This Old Camera: The Beautiful Zeiss Ikon Contaflex II

This one is overdue. While I have written about the wonderfully oddball, intricate, and beautiful tele adapter that goes on the front of it I have yet to write about this beautiful camera itself. As always plenty of information can be found online with a quick Google search (here is a great one). I honestly never knew this camera existed until I perused KEH.com one day and it showed up. A few factors played a part in a quick and easy decision to purchase it.

  • Zeiss.
  • It was beautiful in the photos and bargain grade… I love KEH bargain grade. Basically means a great deal if you do not mind some scuffs. If you can find any scuffs.
  • It was $49.
  • And Zeiss. I am a sucker for anything Zeiss, especially when it has a built-in Zeiss Tessar 45mm f/2.8 lens for $49.

Then I received it. It looks even better in person. Spoiler alert. If you want a shelf trophy that actually takes pictures buy this camera. Here is where I gush a bit. This camera was made in 1954. 1954! It is not only good looking, but I cannot adequately describe the quality of its construction in word or even pictures. Its build quality is phenomenal.

This camera is a mash-up created when a post war Zeiss was looking to get back up and running.

SLR: It does have a mirror box

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so despite its small size you are actually seeing through the lens when focusing instead of matching focus patches. But once the shutter is depressed the mirror does not return

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until you cock the shutter again. I have read that it is better not to cock the shutter if you do not plan on using it a while. Internal wear due to prolonged tension on parts or the like as I understand it.

Rangefinder: The mirror black out is a side effect of the leaf shutter, which also means that this camera can flash sync all the way up to its top shutter speed (1/500s) I understand.

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Two dials on the bottom release the whole back. You load the spools directly. And the bottom looks just like the Kiev 4 I once owned, even down to the film rewind button, which itself is basically a Russian knock off of the German Contax rangefinder.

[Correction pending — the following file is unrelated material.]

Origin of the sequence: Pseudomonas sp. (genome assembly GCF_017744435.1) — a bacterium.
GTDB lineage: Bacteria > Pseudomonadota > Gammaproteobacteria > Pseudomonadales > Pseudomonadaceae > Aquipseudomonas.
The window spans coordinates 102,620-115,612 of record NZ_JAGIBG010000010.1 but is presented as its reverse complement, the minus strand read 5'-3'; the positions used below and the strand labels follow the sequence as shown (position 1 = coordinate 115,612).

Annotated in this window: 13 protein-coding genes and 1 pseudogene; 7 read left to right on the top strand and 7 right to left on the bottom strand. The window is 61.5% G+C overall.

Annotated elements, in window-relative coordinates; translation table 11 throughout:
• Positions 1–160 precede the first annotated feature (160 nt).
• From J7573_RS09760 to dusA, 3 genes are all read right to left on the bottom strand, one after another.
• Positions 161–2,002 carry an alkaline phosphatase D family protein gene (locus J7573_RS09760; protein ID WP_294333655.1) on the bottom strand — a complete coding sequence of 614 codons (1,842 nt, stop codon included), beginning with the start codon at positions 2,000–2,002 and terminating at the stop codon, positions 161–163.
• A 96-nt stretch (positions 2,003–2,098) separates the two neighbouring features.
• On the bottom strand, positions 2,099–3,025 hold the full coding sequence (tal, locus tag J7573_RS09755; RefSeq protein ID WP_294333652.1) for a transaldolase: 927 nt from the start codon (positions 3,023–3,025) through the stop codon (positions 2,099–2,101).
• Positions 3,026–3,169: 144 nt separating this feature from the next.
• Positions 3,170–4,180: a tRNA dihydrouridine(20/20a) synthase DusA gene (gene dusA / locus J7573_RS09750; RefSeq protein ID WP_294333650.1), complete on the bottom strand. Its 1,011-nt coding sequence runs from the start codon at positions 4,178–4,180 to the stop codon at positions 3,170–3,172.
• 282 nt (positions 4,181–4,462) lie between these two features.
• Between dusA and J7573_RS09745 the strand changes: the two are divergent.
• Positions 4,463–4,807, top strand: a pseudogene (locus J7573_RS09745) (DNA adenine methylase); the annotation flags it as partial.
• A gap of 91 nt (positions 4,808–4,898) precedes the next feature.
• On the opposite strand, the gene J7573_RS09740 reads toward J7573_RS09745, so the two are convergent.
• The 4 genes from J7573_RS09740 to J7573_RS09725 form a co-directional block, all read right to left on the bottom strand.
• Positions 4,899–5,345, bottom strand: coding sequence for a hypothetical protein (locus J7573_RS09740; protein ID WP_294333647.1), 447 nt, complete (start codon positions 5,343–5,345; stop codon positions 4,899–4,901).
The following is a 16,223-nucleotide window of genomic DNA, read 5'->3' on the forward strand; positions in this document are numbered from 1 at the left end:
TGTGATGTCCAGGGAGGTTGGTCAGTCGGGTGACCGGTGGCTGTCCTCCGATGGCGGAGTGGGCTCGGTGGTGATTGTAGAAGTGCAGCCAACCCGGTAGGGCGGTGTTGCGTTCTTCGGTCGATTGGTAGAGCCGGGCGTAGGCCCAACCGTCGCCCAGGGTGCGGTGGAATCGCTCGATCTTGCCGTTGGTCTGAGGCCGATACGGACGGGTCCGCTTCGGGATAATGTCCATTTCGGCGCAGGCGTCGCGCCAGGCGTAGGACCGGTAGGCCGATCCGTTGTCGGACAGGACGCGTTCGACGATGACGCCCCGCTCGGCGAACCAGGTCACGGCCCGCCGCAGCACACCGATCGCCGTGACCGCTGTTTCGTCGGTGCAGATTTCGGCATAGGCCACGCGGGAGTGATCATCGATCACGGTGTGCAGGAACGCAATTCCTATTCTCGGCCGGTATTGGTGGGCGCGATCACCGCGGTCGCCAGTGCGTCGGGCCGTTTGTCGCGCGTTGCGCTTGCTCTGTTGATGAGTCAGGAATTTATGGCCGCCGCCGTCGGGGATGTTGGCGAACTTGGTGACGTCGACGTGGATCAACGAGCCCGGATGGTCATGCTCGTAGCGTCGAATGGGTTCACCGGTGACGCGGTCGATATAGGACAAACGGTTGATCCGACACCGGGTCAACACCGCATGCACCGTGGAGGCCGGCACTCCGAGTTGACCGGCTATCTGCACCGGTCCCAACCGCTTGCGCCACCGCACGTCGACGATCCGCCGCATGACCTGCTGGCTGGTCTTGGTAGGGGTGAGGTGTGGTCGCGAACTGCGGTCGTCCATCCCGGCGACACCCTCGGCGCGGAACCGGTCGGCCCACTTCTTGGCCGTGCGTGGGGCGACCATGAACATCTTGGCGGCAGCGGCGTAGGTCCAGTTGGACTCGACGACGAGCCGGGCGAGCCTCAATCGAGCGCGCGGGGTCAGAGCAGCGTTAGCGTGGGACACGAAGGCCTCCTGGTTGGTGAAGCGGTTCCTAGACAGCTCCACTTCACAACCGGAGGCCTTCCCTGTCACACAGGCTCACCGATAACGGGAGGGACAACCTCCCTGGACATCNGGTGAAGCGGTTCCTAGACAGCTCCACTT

Also that is not even taking into consideration the also affordable and quite fetching Teleskop 1.7x adapter I mentioned earlier.

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Most controls are on the lens. Focus, aperture, and shutter speeds are all tightly clustered on this tiny lens.

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A bit fiddly at times, but effective. Because of this shallow lens (when the adapter is not on) and short height you get the most pocketable SLR I own this side of the half frame PEN FT (whose body is smaller, but whose 40mm lens sticks out quite a bit more). On the upper right shoulder you have the all business knob to cock the shutter and reset the mirror and pressing the shutter is a wonderfully stiff, mechanical experience.

There is the selenium meter that was added on the Contaflex II and it does seem to work, but since selenium meters usually last only a couple of decades I tend to use Sunny 16 or a light meter. I consider it to be one heck of a well built all manual camera that requires no batteries to operate.

Ok. I have covered build, feel, looks, and use. How about actually taking pictures? Image quality? Here is the thing. This is not just a pretty face. That Zeiss lens pays dividends. Sharp, great colors, and on and on are all there as one would expect from that name.

I need to shoot with this camera more.

Anyhoo. Here is a link to the ongoing gallery and sample photos are below.

Happy shooting.

-ELW

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